3These analyses and critical perspectives are always grounded in multiple quotations and summaries of the works mentioned. And one of the pleasures when reading these essays is the attention paid to language: multiple and long quotations are a means to get into the various works. Detailed passages also focus on Irish literary networks and on the wide intertextualities that are at stake in those works. For instance, the opening chapter tackles W. B. Yeats’s major influence on Samuel Beckett, and the second one sheds light on his influence on Plunkett’s Strumpet City, while chapter three is the occasion to see how close and entangled the Irish literary world was in 1948, when authors like Austin Clarke, Louis MacNeice, Father O’Connor, John Hewitt organised or attended to Yeats’s burial in Ireland. This historical episode is also a good occasion for Dawe to give the larger historical and religious backgrounds of that time, when everyone seemed happy to have Yeats back again in Ireland.

4This personal and critical approach provides entertainment and insight but sometimes lacks a unified approach: the chapters were often first academic lectures or chapters in various books and there is no clear definite argument. The place dedicated to women’s voices is another complex component of the book. Dawe focuses on Eiléan Ní Chuilleanáin or Eavan Boland, or devotes a whole compelling chapter to Dorothy Molloy, Michael O’Sullivan or Leontia Flynn in “Bashō, the River Moy and the Superser” (p. 206-216). He also sheds light on Bobby Sands’s interest in Ethna Carbery’s nationalist poems, criticising the leader of the IRA for his romantic reveries and the “grotesque parallels” (p. 186) he drew between Long Kesh prisoners and the Jews perishing in the gas chambers. Yet, we can feel his greater ease when writing about generations of fellow poets and teachers in Dublin, in a chapter about John Berryman and his friends, or about the poems and relationships of Derek Mahon and Seamus Deane.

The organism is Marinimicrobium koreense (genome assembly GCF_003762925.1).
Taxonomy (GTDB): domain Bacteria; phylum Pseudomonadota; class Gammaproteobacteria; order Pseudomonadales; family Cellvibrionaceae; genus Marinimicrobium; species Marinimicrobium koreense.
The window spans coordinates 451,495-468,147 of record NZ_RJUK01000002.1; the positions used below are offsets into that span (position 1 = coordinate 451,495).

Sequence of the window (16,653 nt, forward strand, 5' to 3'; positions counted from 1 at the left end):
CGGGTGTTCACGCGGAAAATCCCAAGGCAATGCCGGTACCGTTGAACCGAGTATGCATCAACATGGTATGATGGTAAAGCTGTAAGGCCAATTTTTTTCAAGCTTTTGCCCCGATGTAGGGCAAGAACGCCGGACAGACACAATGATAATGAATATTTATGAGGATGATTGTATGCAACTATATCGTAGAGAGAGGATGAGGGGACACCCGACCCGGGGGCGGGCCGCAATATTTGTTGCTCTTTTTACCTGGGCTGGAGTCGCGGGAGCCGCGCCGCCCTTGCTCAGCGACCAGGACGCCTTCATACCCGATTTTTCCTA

5An important element of these essays is also Dawe’s advice about new academic ground and research, or possible publications. His personal voice as publisher of The Younger Irish Poets blends with proposals about new possible studies on Ulster Scots for example or about the necessity to work on an edition of all Deane’s poems in order to have a global view of his poetic achievement… There is no gratuitous esotericism or jargon in these entertaining essays, but personal scholarly advice and perspectives on Irish writers whose fame is already established or will be so very soon according to Dawe, who manages to bring together a wide variety of Irish poets, playwrights and novelists.

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1 The original quote comes from Stewart Parker, “Signposts”, Theatre Ireland, no. 11, autumn 1985, p. 28: “I take it as given that the tribal, sectarian malevolence in this society is the deepest, most enduring and least tractable evil in our inheritance”.

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Florence Schneider, « Gerald Dawe, The Wrong Country: Essays on Modern Irish Writing »Études irlandaises, 45-1 | 2020, 119-120.

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Florence Schneider, « Gerald Dawe, The Wrong Country: Essays on Modern Irish Writing »Études irlandaises [En ligne], 45-1 | 2020, mis en ligne le 24 septembre 2020, consulté le 10 juin 2024. URL : ; DOI :